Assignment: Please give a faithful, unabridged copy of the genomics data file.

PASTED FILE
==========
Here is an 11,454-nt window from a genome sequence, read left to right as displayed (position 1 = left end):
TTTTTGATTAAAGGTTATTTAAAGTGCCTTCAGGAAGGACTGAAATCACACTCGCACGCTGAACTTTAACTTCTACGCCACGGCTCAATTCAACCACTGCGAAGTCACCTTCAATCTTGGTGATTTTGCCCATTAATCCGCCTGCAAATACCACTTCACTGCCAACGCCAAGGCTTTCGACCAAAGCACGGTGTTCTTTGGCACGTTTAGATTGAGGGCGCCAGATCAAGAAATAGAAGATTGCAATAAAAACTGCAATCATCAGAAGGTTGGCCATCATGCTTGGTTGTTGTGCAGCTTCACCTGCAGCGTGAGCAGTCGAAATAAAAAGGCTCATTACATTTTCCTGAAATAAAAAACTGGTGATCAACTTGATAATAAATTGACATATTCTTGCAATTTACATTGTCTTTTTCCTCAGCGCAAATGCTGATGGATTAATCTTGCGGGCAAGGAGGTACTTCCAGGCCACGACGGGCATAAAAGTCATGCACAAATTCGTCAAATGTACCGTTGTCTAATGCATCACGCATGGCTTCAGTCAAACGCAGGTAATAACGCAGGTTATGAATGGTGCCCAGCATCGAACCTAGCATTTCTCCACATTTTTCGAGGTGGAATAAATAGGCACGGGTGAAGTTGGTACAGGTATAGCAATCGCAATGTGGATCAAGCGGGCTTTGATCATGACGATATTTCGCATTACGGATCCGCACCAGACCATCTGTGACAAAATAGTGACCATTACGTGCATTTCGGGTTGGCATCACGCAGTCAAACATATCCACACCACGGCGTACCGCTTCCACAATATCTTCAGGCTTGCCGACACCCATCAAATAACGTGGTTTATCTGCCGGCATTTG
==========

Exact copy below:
Here is an 11,454-nt window from a genome sequence, read left to right as displayed (position 1 = left end):
TTTTTGATTAAAGGTTATTTAAAGTGCCTTCAGGAAGGACTGAAATCACACTCGCACGCTGAACTTTAACTTCTACGCCACGGCTCAATTCAACCACTGCGAAGTCACCTTCAATCTTGGTGATTTTGCCCATTAATCCGCCTGCAAATACCACTTCACTGCCAACGCCAAGGCTTTCGACCAAAGCACGGTGTTCTTTGGCACGTTTAGATTGAGGGCGCCAGATCAAGAAATAGAAGATTGCAATAAAAACTGCAATCATCAGAAGGTTGGCCATCATGCTTGGTTGTTGTGCAGCTTCACCTGCAGCGTGAGCAGTCGAAATAAAAAGGCTCATTACATTTTCCTGAAATAAAAAACTGGTGATCAACTTGATAATAAATTGACATATTCTTGCAATTTACATTGTCTTTTTCCTCAGCGCAAATGCTGATGGATTAATCTTGCGGGCAAGGAGGTACTTCCAGGCCACGACGGGCATAAAAGTCATGCACAAATTCGTCAAATGTACCGTTGTCTAATGCATCACGCATGGCTTCAGTCAAACGCAGGTAATAACGCAGGTTATGAATGGTGCCCAGCATCGAACCTAGCATTTCTCCACATTTTTCGAGGTGGAATAAATAGGCACGGGTGAAGTTGGTACAGGTATAGCAATCGCAATGTGGATCAAGCGGGCTTTGATCATGACGATATTTCGCATTACGGATCCGCACCAGACCATCTGTGACAAAATAGTGACCATTACGTGCATTTCGGGTTGGCATCACGCAGTCAAACATATCCACACCACGGCGTACCGCTTCCACAATATCTTCAGGCTTGCCGACACCCATCAAATAACGTGGTTTATCTGCCGGCATTTG